Delicious whole. Joy! As my hands lift the sandwich to my face, 
I look forward to the union of my Lox Bagel Sandwich to me 
As just so much fun. 

Sweet Salmon cured by hand 
As though done at home; 
Not in a commercial food stand… 
Pickles, pickles you are so pink! 
Made from onion yet curiously, 
You do not stink! 

Look…I am really good with coffee and never said I could bust a rhyme, yet when Chef Adam placed his hand cured lox plate in front of me for the very first time I was moved. I wanted to cry! I was afraid to touch it for fear of marring its perfect orange translucence, the hint of dill…sorry. I’m doing it again. Gotta focus: coffee good, poetry bad. 


This ain’t no Lasco; 
This ain’t no Costco; 
This ain’t no foolin’ around! 

Afraid I was going to break out in a bad Talking Heads redub? 
Yeah, me, too. 

So just leave. Go. Don’t wait. Run to one of our stores and experience the pure joy of Chef Adam’s Lox. 
You won’t be sorry…because if you hang out here I’m going to start Lox Poetry Slamming again.

The Moment of Truth: Roasting

by groundwork coffee
on April 11, 2012
with 0 comments

A raw, un-roasted coffee bean isn’t much to look at.

It’s faded, greenish, small and kind of shriveled, with a relatively smooth half-moon surface on one side, and a small crack winding through the flat exterior on the other. But to coffee roasters, the do-it-all artisans of the coffee trade, the ones who turn raw beans into the dark, stimulating brew that steams in our cups and mugs every morning, these green coffees are reservoirs of information.

Artisan roasters can glance at a tray of green coffee beans and pinpoint the processing method; “washed” in water or “natural”, dried in the sun. These roasters can oftentimes pinpoint the origin of the coffee, be it central or south america, africa or indonesia. Contrary to popular belief, the true purpose of roasting is not so much to define the coffee flavor, but to coax out the best characteristics of a specific coffee. A single coffee offers several inherent flavors and aromas, but the roast level will determine which and how many of those flavors are exposed.

There’s no one correct way to roast a specific coffee. It’s up to the roaster to interpret a coffee’s strengths and weaknesses and draw out the best qualities for the consumer. Once a roaster settles on a successful roast profile, he sticks to that roast profile religiously, as consistency is the key to a good coffee. the roasting process removes much of the moisture from the bean while caramelizing the sugars inside, contributing to a coffee’s color, flavor and body.

During the roasting process, the coffee emits two loud pops, known, in the roasting trade, as first crack and second crack. at first crack, the beans are relatively uneven in color, but as the interior temperature of the beans continues to rise, they experience a more uniform browning. This is the moment of truth for coffee roasters; a roast that’s stopped midway between first and second crack is generally considered a light roast, a coffee that’s roasted just barely beyond the second crack is a medium roast, and a coffee that’s roasted well beyond the second crack is a dark roast.

Watching an artisan work the roasting machine illuminates the importance of the human element in the process. Periodically pulling small samples to check the color and aroma, the colors of the roasting coffee can reveal a lot and are as important to the artisan roaster as the colors of bread to a baker.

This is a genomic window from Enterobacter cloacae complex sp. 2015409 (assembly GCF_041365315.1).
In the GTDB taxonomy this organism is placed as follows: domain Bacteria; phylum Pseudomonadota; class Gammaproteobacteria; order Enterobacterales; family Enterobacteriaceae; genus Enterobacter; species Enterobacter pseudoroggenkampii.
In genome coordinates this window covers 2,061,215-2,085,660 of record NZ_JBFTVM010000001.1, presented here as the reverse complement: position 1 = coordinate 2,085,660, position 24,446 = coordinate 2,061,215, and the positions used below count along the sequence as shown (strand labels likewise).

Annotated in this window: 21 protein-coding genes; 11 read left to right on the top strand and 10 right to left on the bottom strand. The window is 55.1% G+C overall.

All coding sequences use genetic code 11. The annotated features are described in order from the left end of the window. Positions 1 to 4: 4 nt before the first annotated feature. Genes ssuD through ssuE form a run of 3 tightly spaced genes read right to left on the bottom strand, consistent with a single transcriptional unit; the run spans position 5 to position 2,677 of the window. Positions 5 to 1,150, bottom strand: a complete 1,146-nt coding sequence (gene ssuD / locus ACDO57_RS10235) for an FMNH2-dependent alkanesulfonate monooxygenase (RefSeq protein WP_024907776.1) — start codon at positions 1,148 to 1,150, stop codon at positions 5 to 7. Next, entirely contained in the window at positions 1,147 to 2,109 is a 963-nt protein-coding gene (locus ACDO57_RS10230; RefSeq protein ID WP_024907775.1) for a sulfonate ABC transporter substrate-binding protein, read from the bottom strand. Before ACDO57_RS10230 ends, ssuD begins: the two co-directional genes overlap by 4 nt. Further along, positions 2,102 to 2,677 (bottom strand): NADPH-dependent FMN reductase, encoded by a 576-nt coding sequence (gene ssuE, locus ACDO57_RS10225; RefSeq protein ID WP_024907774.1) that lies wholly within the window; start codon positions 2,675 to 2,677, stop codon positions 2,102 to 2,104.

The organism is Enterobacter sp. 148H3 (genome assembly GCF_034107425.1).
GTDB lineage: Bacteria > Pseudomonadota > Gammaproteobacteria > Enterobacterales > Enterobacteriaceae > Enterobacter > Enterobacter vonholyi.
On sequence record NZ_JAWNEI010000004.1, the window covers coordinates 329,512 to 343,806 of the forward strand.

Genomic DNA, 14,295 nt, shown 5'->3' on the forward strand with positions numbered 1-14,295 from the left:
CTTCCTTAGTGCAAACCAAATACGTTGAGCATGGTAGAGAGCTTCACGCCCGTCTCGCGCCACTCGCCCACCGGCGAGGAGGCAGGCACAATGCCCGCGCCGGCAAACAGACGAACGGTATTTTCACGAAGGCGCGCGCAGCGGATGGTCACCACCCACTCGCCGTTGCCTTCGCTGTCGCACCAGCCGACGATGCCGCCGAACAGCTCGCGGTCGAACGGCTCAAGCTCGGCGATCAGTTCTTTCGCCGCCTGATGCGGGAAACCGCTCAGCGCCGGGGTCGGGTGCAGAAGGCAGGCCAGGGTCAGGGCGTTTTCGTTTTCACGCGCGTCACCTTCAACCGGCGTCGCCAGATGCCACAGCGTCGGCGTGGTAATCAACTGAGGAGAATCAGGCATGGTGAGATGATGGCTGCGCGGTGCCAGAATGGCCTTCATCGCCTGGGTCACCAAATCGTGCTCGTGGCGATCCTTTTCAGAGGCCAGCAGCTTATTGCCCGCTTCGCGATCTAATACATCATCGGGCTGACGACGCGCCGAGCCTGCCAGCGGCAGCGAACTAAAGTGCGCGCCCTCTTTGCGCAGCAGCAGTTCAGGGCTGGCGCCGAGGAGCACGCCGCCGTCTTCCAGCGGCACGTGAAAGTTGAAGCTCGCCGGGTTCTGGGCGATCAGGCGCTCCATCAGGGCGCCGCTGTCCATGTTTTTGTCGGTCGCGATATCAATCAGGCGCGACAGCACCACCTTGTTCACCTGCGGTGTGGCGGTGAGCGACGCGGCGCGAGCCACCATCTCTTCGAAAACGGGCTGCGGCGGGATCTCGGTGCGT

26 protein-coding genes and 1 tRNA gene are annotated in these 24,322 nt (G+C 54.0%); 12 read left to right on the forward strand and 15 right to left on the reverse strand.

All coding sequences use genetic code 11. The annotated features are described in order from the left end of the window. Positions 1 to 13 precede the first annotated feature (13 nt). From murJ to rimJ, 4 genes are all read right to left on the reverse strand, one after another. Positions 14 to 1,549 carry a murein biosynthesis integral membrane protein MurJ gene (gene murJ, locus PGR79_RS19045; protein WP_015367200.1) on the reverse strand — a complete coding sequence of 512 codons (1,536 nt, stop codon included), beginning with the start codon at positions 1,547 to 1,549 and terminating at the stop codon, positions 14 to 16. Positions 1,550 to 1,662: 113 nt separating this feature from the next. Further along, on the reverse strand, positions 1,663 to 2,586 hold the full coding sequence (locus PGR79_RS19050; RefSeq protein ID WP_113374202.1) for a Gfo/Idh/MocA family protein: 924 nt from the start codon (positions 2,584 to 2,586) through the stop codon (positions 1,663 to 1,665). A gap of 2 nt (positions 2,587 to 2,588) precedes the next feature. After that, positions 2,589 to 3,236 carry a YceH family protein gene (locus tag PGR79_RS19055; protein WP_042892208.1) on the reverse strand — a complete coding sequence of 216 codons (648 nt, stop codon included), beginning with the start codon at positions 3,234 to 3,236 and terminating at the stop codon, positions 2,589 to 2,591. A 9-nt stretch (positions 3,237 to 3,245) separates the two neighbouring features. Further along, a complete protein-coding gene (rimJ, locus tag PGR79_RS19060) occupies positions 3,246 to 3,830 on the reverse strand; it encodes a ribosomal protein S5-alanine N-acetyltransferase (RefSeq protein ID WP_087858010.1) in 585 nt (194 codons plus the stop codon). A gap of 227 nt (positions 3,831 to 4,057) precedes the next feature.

Coffee Colors and Roast Levels

by groundwork coffee
on March 01, 2012
with 2 comments

Unfortunately, it is just too simplistic to assign a color category to a coffee and expect that to be an accurate sign post to what the coffee will taste like.  So much of what we taste and smell is determined by the coffee: its genetic line, how it was processed, what happened to the coffee during the roast process, length of roasting time....Just looking at the color can be misleading.  

If I had two pieces of steak that were charbroiled to the same color, you don’t know just by looking at it if it was cooked rare, medium or well done until you cut into it.  The same is true of coffee; the choices the cupper and roaster make about how the coffee should be roasted can result in a dark looking coffee with a light flavor or vice-versa.  Some of our coffees are very versatile and can be (and are) roasted to different colors according to different profiles to bring out certain flavors. 

Analysis of these details might feel pretentious to some...After all, it's just coffee! But here at Groundwork, we are committed to keeping our customers informed so they get what they want.  In the end, I have to bow to the need to put the coffees into a “box” of some kind. But I encourage you to read the cupping notes and take that information into account with the color. 

If you’ve read this far, I think it is fair to say that you care enough about the way your coffee tastes to take in what I am going to share with you next. As coffee is roasted, we can hear cracks during the process and they are key to controlling the roast levels. Here is a breakdown.... 

Light Roast: Some point after First Crack but before Second Crack
Medium: What we often call here at GWHQ as “Peak”, just at the beginning of the Second Crack.
Medium Dark: (Vienna) Coffee was well into Second Crack when we decided it was where we wanted it to be.
Dark: (French) Coffee finished its journey at Rapid Second Crack, where the cracking begins to diminish.

Some have 2 X’s because its color (and where we finished the roast) was in between these two points. The O’s mean we roast it all those ways, but if you order the coffee as other than an X, you may have to wait until the next time we roast that coffee to other than the X profile for the order to ship. Enjoy! 

-Jeff Chean, Groundwork Partner, Cupper and Q Grader


Ethiopia X


Tanzania O
Uganda O X O O



Costa Rica


El Salvador






Papua New Guinea




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Black Magic


Black Gold

Lucky Jack

Venice Blend